The early entries in Richard Pinhas’ solo discography actually coincide with the existence of Heldon. Rhizosphere, Chronolyse, and Iceland emerged during the years ’77-’79, and all three recordings have since been returned to print by the persevering Silver Spring, MD label Cuneiform; they’ve done the same with Heldon’s oeuvre and the vast majority of Pinhas’ productivity since, both solo and in collaboration.

Over the decades Pinhas has proven adept at creative partnerships, with his counterparts including countrymen John Livengood, Pascal Comelade, and Noël Akchote, Australian Oren Ambarchi, Detroit noise act Wolf Eyes, and Japan’s Tatsuya Yoshida and Masami Akita aka Merzbow, who join Pinhas on Process and Reality, Mu’s darker and heavier correlative, also out on Cuneiform (watch this space for a review). With Mu, the San Francisco-based guitarist Barry Cleveland expands the list.

While Pinhas is far from a household name, his reputation as a progressive-minded yet consistently edgy instrumentalist is secure. Initially quite taken by Robert Fripp’s numerous innovations both solo and as part of King Crimson, Heldon’s underground stature buffered against any punk-related fallout as the ’70s roared to its conclusion; esteemed as a forward-thinking experimentalist concerned with sonic textures over proficiency, avant-prog was his niche as he sparked interest from discerning fans of electronic music and even industrial (think Throbbing Gristle and Nurse with Wound rather than Wax Trax!).

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In rotation: 9/27/16

Nothing beats vinyl: Record sales seen growing: MANILA – In a music retailer inside a posh Makati City mall, several Filipino music titles on vinyl format compete for space beside hundreds of the latest CD releases. The store started to make space three years ago for these vinyl records, a format that has seen a resurgence driven by the young market, audiophiles, and millennials hungry for nostalgia. Two to three copies of Original Pilipino Music (OPM) records are sold at this Astrovision branch everyday, store staff Gina Barin said.

Vinyl revival ‘saved the mom and pop shops’: Whether you shop in stores or online, you’ve likely noticed this trend: Vinyl is making a comeback like never before, and it’s not losing steam. At a yard sale last weekend, everyone from children to seniors was excited to see I had boxes of old vinyl for sale. To my surprise, by the end of the weekend, every last album from The Irish Rovers to Zamfir playing the pan flute was sold. “It’s definitely come back and saved the mom and pop shops that have been doing it for years when it was more on the fringes,” said Pat Deighan, who with his wife Meghann owns Back Alley Music in Charlottetown — one of those “mom and pop” shops that’s been around for more than 20 years.

A Ridiculously Massive Record Collection Of Rock & Roll Vinyl Has Been Put On Sale: If you’re looking to add a cheeky 10,000 records to your budding vinyl collection then we’ve got the perfect thing. An Ebay user has put his 10,000-strong record collection up for sale on Ebay and it’s packed full of some pretty unbelievable stuff. The collection has been built up over 60 years and consists of Elvis Presley, Roy Orbison, Buddy Holly, Cliff Richard and heaps more. These just aren’t your average records as well. Most of them are rare pressings that are still in mint condition.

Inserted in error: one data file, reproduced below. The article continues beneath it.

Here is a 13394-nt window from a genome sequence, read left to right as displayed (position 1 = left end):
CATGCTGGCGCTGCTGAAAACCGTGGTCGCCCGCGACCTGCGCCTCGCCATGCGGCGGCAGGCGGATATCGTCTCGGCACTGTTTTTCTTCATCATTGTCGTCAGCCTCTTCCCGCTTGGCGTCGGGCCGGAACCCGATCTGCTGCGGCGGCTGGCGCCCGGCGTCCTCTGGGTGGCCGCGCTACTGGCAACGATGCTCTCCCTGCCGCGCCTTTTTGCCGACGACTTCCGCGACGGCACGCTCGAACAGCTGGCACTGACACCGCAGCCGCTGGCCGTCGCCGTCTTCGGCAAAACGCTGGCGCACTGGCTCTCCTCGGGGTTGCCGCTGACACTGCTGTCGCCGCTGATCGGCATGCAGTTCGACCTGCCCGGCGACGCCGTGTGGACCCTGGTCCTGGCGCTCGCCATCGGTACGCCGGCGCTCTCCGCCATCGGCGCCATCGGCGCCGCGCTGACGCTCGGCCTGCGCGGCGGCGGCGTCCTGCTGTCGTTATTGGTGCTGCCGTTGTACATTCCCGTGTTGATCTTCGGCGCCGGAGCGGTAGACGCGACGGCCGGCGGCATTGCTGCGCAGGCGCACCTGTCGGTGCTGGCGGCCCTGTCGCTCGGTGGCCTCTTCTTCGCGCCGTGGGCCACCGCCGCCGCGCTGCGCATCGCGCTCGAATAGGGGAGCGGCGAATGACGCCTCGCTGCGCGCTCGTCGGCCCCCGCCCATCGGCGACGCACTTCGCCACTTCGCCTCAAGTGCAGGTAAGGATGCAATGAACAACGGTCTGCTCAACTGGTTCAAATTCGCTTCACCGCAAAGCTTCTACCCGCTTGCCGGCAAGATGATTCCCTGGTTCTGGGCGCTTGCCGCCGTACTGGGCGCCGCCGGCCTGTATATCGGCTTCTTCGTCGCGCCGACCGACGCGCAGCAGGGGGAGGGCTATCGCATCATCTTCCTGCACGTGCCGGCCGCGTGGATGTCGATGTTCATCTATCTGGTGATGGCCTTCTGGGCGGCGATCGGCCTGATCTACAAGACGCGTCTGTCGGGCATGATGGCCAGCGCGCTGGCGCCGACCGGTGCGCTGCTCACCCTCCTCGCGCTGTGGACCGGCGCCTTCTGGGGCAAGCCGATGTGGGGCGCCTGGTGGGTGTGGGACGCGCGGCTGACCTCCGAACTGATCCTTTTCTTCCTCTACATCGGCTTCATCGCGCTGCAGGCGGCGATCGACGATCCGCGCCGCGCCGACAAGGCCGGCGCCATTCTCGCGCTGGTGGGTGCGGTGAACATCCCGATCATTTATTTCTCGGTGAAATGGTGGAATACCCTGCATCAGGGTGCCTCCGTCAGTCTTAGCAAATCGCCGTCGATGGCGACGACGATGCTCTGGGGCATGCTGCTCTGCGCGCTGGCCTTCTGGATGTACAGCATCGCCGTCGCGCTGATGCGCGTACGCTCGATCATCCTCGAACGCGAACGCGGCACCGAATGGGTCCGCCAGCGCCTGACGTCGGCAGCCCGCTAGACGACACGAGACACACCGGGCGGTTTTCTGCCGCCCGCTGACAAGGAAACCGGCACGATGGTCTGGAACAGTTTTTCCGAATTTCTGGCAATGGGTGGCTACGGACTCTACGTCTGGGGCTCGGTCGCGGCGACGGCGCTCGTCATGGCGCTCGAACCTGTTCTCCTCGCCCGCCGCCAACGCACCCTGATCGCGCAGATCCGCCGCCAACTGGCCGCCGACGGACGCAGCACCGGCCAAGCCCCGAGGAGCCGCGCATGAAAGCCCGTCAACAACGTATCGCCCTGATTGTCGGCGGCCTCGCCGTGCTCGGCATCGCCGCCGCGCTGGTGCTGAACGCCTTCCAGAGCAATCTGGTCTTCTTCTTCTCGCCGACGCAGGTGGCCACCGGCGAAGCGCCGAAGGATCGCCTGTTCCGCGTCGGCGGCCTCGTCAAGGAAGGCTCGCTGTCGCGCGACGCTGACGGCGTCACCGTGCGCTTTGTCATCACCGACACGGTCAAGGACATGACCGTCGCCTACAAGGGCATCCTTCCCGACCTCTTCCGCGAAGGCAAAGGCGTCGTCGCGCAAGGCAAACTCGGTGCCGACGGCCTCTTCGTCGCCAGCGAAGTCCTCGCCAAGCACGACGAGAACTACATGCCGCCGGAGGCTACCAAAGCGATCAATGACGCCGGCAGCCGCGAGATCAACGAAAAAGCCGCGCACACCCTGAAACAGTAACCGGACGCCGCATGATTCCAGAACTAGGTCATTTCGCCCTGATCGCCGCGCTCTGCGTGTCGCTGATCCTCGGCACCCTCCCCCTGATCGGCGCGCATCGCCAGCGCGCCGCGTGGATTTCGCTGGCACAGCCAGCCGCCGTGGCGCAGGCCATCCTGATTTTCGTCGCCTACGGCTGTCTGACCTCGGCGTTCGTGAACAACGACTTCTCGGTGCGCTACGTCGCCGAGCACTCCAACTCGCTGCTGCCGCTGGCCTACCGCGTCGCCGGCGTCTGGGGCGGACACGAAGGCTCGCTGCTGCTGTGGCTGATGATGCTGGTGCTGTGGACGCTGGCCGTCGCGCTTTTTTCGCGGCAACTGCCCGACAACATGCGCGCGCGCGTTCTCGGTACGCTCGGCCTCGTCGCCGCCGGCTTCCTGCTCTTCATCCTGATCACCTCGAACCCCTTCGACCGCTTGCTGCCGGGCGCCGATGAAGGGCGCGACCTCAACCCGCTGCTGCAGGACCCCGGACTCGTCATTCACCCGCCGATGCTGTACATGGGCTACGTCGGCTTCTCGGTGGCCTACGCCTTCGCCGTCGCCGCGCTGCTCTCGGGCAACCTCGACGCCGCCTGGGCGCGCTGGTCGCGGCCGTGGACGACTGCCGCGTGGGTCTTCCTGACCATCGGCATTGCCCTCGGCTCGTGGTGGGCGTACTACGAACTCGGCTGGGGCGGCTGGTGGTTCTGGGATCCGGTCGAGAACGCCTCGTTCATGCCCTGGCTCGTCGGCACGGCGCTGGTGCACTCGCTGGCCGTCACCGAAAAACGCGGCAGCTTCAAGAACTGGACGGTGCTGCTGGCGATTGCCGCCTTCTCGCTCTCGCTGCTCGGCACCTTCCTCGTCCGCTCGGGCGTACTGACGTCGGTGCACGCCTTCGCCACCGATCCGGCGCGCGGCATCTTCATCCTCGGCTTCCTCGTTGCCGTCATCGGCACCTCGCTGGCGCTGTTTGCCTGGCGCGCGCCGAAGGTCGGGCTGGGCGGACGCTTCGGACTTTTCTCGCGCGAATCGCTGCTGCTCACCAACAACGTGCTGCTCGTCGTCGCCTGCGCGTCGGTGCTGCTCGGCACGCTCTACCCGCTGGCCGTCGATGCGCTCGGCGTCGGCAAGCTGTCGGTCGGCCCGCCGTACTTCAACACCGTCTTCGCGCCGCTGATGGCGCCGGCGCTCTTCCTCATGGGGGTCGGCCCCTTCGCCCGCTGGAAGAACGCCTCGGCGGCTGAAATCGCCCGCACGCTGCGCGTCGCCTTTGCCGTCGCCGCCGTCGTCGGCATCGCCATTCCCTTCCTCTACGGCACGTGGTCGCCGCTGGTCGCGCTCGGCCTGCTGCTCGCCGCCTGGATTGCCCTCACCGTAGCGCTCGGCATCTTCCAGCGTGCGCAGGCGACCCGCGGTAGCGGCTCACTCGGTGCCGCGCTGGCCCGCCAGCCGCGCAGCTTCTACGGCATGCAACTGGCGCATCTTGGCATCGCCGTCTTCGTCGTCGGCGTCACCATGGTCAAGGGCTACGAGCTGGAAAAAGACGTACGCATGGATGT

Harry’s hi-fi obsession is rooted in his love of music: Harry, the namesake of the Regina institution Harry’s Hi-Fi, tells this story in the home theatre room of his Warehouse District store. His wife and business partner Pat drifts in and out, helping customers as they enter the store. The music switches from The Killers to The Band to Tracy Chapman as she demonstrates the equipment’s sonic diversity. A song at a time: It’s not the usual way someone would listen to a record. Usually you’d clean the record, clean the needle, sit down and listen until the arm lift signals Side A’s end, flip the record over, clean the record, clean the needle, sit down and listen…

Think the Cassette Tape Is Dead? Introducing ‘Cassette Store Day 2016’: Cassettes don’t chart. But that doesn’t mean they aren’t selling. Or, that people aren’t actively selling them in smaller indie shops and labels. Just recently, Campers’ Rule Records announced the upcoming release of Brooklyn’s Cuss Words. Campers’ Rule Records is a boutique independent record label founded in Brooklyn back in 2012. They focus on small analog runs of cassette tapes or vinyl records.

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TVD Live: Brian Wilson at the Music Center at Strathmore, 9/20

PHOTOS: ERICA BRUCE | Not exactly a smash when it was first released a half century ago, Pet Sounds has since been heralded as one of rock music’s crowning achievements—a big turn for a band known for simple surf songs that opened the door for all kinds of mad studio experimentations, orchestral collaborations, and unusual sound effects that would help define the psychedelic ’60s, and continue to some degree today.

More than that, its odd instrumentation and time signatures were in service of some of the most nakedly vulnerable lyrics in pop—a wrenching examination of growing up and losing love, a sadness and loss that also was reflected in the genius at the helm, Brian Wilson whose bandmates in The Beach Boys seemed at first to only be humoring him in his leaps of musical boldness. Pet Sounds today is pop excellence, a chamber classic, deserving to be played by orchestras worldwide into its second half century. So why was Wilson pretty much apologizing for it during his concert billed as his final tour for the work?

The Music Hall at Strathmore in Bethesda Tuesday was sold out for weeks by fans jumping on the chance to hear Pet Sounds recreated so well by the large and enthusiastic band surrounding Wilson. There was no need for the affable bandleader, now 74, to preface the full performance of the 1966 album with the qualifier “Now we’re going to do something very musical” and “very moving and emotional.” “Pleasant music,” he called it, but he warned, “not rock ’n’ roll.” When it was over, he promised, “then we’ll rock ’n’ roll for 20 minutes.” As if he had to convince people to stay.